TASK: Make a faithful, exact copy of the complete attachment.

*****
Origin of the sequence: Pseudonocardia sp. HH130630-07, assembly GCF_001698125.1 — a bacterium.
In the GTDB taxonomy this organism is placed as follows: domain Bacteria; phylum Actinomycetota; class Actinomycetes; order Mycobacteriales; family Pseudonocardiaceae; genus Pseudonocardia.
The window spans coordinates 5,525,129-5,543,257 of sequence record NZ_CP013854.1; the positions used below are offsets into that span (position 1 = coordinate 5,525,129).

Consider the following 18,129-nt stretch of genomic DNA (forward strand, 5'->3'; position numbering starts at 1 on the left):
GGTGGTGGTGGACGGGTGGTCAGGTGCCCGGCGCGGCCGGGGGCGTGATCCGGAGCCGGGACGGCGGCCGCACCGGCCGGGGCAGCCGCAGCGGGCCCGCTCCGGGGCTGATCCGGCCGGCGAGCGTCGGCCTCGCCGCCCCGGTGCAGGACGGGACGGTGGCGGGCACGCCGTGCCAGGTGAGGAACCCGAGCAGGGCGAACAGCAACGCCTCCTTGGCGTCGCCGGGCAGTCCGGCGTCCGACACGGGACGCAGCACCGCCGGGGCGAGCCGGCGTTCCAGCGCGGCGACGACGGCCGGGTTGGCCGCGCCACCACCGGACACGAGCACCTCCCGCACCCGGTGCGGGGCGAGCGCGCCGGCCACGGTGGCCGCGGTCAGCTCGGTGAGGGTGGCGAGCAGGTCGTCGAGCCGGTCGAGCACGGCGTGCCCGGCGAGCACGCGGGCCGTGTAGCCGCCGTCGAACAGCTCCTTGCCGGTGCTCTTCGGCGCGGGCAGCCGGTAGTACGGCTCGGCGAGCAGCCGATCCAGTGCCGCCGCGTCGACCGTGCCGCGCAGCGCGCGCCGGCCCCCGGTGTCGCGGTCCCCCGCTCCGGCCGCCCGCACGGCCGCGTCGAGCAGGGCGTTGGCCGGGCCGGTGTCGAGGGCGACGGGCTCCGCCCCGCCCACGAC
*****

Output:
Origin of the sequence: Pseudonocardia sp. HH130630-07, assembly GCF_001698125.1 — a bacterium.
In the GTDB taxonomy this organism is placed as follows: domain Bacteria; phylum Actinomycetota; class Actinomycetes; order Mycobacteriales; family Pseudonocardiaceae; genus Pseudonocardia.
The window spans coordinates 5,525,129-5,543,257 of sequence record NZ_CP013854.1; the positions used below are offsets into that span (position 1 = coordinate 5,525,129).

Consider the following 18,129-nt stretch of genomic DNA (forward strand, 5'->3'; position numbering starts at 1 on the left):
GGTGGTGGTGGACGGGTGGTCAGGTGCCCGGCGCGGCCGGGGGCGTGATCCGGAGCCGGGACGGCGGCCGCACCGGCCGGGGCAGCCGCAGCGGGCCCGCTCCGGGGCTGATCCGGCCGGCGAGCGTCGGCCTCGCCGCCCCGGTGCAGGACGGGACGGTGGCGGGCACGCCGTGCCAGGTGAGGAACCCGAGCAGGGCGAACAGCAACGCCTCCTTGGCGTCGCCGGGCAGTCCGGCGTCCGACACGGGACGCAGCACCGCCGGGGCGAGCCGGCGTTCCAGCGCGGCGACGACGGCCGGGTTGGCCGCGCCACCACCGGACACGAGCACCTCCCGCACCCGGTGCGGGGCGAGCGCGCCGGCCACGGTGGCCGCGGTCAGCTCGGTGAGGGTGGCGAGCAGGTCGTCGAGCCGGTCGAGCACGGCGTGCCCGGCGAGCACGCGGGCCGTGTAGCCGCCGTCGAACAGCTCCTTGCCGGTGCTCTTCGGCGCGGGCAGCCGGTAGTACGGCTCGGCGAGCAGCCGATCCAGTGCCGCCGCGTCGACCGTGCCGCGCAGCGCGCGCCGGCCCCCGGTGTCGCGGTCCCCCGCTCCGGCCGCCCGCACGGCCGCGTCGAGCAGGGCGTTGGCCGGGCCGGTGTCGAGGGCGACGGGCTCCGCCCCGCCCACGAC